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The Exascale Co-design Center for Materials in Extreme Environments (ExMatEx)

Speaker: Jim Belak
Lawrence Livermore National Laboratory

October 21, 2014 - 4:00 p.m. to 5:00 p.m.
Location: CII (Low) 3051
Hosted By: Chris Carothers (x2930)


Computational materials scientists have been among the earliest and heaviest users of leadership-class supercomputers. The codes and algorithms which have been developed span a wide range of physical scales, and have been useful not only for gaining scientific insight, but also as testbeds for exploring new approaches for tacking evolving challenges, including massive (nearly million-way) concurrency, an increased need for fault and power management, and data bottlenecks. Multiscale, or scale-bridging, techniques are attractive from both materials science and computational perspectives, particularly as we look ahead from the current petascale era towards the exascale platforms expected to be deployed by the end of this decade. In particular, the increasingly heterogeneous and hierarchical nature of computer architectures demands that algorithms, programming models, and tools must mirror these characteristics if they are to thrive in this environment. Given the increasing complexity of such high-performance computing ecosystems (architectures, software stack, and application codes), computational “co-design” is recognized to be critical as we move from current petascale (1015operations/second) to exascale (1018 operations/second) supercomputers over the next 5-10 years. The Exascale Co-design Center for Materials in Extreme Environments (ExMatEx) is an effort to do this by initiating an early and extensive collaboration between computational materials scientists, computer scientists, and hardware manufacturers. Our goal is to develop the algorithms for modeling materials subjected to extreme mechanical and radiation environments, and the necessary programming models and runtime systems (middleware) to enable their execution; and also influence potential architecture design choices for future exascale systems.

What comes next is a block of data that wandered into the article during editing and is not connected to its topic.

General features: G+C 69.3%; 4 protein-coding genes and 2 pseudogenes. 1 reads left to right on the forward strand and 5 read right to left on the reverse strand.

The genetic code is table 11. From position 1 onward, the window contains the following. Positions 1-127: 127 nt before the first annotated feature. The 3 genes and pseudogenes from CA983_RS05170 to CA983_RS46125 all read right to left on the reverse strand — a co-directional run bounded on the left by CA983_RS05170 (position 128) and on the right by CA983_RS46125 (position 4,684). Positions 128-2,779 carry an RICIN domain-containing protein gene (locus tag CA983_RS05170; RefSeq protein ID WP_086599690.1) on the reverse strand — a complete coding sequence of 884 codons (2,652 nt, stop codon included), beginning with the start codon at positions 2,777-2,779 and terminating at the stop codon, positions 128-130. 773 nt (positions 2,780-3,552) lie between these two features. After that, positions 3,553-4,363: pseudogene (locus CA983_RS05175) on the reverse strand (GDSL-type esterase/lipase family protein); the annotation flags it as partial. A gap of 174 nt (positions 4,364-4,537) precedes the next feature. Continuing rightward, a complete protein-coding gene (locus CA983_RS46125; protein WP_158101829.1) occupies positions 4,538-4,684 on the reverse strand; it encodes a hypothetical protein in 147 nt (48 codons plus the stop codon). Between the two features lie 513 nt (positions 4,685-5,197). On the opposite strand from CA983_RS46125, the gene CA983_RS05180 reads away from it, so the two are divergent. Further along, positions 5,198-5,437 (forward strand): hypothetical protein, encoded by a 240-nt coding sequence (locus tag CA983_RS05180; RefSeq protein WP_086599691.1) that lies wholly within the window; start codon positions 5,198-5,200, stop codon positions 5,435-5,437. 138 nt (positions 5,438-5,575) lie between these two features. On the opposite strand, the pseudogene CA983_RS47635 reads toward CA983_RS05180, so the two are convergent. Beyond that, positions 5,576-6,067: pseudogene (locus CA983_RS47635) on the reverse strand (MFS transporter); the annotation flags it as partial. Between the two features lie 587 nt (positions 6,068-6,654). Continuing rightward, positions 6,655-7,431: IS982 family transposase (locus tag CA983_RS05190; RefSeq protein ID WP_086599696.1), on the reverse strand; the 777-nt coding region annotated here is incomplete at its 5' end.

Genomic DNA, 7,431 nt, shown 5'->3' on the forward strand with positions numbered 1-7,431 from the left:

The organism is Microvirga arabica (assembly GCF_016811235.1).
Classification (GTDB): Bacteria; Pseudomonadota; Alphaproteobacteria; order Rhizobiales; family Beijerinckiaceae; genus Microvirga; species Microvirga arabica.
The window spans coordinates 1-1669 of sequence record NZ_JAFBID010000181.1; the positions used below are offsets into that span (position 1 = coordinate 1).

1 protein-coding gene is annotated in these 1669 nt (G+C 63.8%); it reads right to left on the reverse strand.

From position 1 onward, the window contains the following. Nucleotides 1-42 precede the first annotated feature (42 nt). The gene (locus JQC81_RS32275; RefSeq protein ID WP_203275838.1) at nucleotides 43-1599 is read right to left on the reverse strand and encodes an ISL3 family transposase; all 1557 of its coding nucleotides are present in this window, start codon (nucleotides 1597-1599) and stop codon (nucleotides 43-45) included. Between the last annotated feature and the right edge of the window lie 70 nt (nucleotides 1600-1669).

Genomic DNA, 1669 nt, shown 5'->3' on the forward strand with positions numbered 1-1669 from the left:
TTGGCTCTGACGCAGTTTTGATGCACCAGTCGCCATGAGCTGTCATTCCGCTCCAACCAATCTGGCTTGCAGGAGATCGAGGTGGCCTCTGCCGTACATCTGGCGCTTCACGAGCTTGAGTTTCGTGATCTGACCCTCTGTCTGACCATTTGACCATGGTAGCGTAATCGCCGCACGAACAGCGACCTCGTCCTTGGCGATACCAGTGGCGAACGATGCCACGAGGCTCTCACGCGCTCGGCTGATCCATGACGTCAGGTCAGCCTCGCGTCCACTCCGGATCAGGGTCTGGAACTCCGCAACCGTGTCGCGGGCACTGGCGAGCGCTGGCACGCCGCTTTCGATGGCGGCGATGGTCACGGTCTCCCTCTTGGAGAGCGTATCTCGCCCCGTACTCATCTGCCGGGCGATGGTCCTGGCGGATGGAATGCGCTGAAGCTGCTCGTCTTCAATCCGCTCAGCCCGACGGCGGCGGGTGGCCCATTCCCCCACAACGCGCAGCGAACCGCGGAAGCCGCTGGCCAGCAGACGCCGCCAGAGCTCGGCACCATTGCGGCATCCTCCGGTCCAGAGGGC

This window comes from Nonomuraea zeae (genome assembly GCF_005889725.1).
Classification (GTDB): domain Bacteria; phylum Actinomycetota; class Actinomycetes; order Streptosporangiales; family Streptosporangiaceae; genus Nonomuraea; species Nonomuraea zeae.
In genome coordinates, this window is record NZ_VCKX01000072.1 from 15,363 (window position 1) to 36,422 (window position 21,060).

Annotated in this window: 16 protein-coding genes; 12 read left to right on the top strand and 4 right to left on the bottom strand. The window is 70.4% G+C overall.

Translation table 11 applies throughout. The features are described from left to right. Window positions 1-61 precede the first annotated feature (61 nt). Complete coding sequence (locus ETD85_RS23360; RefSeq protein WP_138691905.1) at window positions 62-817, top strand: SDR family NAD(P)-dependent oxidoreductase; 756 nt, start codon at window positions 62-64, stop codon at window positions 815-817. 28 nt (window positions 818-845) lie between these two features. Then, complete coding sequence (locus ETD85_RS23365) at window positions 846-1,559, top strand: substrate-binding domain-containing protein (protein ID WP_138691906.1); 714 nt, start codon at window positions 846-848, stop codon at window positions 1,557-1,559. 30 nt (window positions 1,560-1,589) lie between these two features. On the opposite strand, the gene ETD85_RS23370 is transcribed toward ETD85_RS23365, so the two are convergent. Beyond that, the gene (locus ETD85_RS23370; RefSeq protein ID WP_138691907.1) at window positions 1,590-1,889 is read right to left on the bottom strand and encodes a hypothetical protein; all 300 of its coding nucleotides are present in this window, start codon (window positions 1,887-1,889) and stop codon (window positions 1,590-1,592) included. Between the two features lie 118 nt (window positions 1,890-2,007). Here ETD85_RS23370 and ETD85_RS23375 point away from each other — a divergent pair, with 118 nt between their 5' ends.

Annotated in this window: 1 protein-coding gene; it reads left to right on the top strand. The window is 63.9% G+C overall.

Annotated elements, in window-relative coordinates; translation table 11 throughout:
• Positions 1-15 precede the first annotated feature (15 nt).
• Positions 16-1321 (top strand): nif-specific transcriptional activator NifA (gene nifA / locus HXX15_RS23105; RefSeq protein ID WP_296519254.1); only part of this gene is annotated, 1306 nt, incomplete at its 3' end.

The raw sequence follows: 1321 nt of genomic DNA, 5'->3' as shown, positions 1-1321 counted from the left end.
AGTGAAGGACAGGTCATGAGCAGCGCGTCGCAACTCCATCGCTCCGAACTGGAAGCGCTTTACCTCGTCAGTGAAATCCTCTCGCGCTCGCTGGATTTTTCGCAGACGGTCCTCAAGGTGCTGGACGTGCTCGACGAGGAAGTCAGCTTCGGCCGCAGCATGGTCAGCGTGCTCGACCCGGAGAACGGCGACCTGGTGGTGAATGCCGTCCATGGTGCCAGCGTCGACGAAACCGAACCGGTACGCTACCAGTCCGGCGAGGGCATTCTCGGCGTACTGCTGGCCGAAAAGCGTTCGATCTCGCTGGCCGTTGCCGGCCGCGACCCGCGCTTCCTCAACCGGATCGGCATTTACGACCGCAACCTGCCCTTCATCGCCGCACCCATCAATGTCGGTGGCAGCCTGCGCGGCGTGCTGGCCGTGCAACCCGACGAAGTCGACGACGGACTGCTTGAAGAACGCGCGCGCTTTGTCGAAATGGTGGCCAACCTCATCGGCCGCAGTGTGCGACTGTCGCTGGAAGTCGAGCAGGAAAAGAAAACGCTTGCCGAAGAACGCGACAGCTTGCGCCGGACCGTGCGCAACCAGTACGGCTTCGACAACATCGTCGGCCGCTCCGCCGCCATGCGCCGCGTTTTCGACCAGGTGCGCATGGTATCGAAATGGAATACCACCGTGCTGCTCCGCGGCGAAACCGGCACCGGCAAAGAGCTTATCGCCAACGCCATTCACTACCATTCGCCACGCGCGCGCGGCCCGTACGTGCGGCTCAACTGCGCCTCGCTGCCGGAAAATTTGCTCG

Jim Belak Co-Leads (along with Tim German from LANL) the DOE/ASCR Exascale Co-design Center for Materials in Extreme Environments (http://exmatex.lanl.gov/, http://science.energy.gov/ascr/research/scidac/co-design/) whose goal is to establish the interrelationship between software and hardware required for materials simulation at the exascale while developing a multi-physics simulation framework for modeling materials subjected to extreme mechanical and radiation environments. Jim Belak has been a staff physicist in Condensed Matter and Materials Division at Lawrence Livermore National Laboratory since 1989. He did his undergraduate study at Rutgers University and graduate work at Colorado State University. His thesis work with Professors Richard D. Etters and Richard A. LeSar (LANL) was on "Internal Vibrations and Phase Diagram for a Model of Condensed Nitrogen." After a post-doctoral appointment with Professor Mark Robbins at Johns Hopkins University, Jim joined LLNL and used molecular simulation to study interfacial tribology in support of LLNL's Precision Engineering Program. Jim has worked to apply materials simulation (molecular dynamics, Monte Carlo, phase-field, microstructure evolution, and continuum mechanics) and synchrotron x-ray techniques (3D tomography, small-angle scattering and in situ diffraction) to quantify dynamic material behavior in extreme conditions. Jim was Co-PI on the original LAMMPs CRADA.

Last updated: October 7, 2014